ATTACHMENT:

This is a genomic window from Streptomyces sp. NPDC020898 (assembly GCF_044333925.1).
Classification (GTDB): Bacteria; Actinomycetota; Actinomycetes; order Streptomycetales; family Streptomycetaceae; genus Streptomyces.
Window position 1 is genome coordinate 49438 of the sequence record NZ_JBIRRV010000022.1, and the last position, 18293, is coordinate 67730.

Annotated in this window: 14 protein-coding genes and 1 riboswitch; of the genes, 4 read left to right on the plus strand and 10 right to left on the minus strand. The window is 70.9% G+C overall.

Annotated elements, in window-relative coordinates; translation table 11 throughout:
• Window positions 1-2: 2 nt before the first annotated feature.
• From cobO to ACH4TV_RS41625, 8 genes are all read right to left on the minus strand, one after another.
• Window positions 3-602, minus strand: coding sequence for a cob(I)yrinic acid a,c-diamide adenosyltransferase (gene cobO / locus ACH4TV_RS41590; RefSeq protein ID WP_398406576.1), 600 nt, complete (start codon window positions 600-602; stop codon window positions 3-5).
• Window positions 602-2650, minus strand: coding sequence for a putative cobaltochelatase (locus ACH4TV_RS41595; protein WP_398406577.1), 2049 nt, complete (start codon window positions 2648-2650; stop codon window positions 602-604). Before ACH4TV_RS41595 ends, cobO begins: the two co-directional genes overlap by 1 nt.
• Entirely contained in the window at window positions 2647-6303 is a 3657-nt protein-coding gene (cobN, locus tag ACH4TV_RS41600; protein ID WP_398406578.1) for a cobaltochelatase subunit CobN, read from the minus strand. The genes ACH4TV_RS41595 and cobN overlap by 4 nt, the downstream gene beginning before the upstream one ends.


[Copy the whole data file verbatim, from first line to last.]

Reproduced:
This is a genomic window from Streptomyces sp. NPDC020898 (assembly GCF_044333925.1).
Classification (GTDB): Bacteria; Actinomycetota; Actinomycetes; order Streptomycetales; family Streptomycetaceae; genus Streptomyces.
Window position 1 is genome coordinate 49438 of the sequence record NZ_JBIRRV010000022.1, and the last position, 18293, is coordinate 67730.

Annotated in this window: 14 protein-coding genes and 1 riboswitch; of the genes, 4 read left to right on the plus strand and 10 right to left on the minus strand. The window is 70.9% G+C overall.

Annotated elements, in window-relative coordinates; translation table 11 throughout:
• Window positions 1-2: 2 nt before the first annotated feature.
• From cobO to ACH4TV_RS41625, 8 genes are all read right to left on the minus strand, one after another.
• Window positions 3-602, minus strand: coding sequence for a cob(I)yrinic acid a,c-diamide adenosyltransferase (gene cobO / locus ACH4TV_RS41590; RefSeq protein ID WP_398406576.1), 600 nt, complete (start codon window positions 600-602; stop codon window positions 3-5).
• Window positions 602-2650, minus strand: coding sequence for a putative cobaltochelatase (locus ACH4TV_RS41595; protein WP_398406577.1), 2049 nt, complete (start codon window positions 2648-2650; stop codon window positions 602-604). Before ACH4TV_RS41595 ends, cobO begins: the two co-directional genes overlap by 1 nt.
• Entirely contained in the window at window positions 2647-6303 is a 3657-nt protein-coding gene (cobN, locus tag ACH4TV_RS41600; protein ID WP_398406578.1) for a cobaltochelatase subunit CobN, read from the minus strand. The genes ACH4TV_RS41595 and cobN overlap by 4 nt, the downstream gene beginning before the upstream one ends.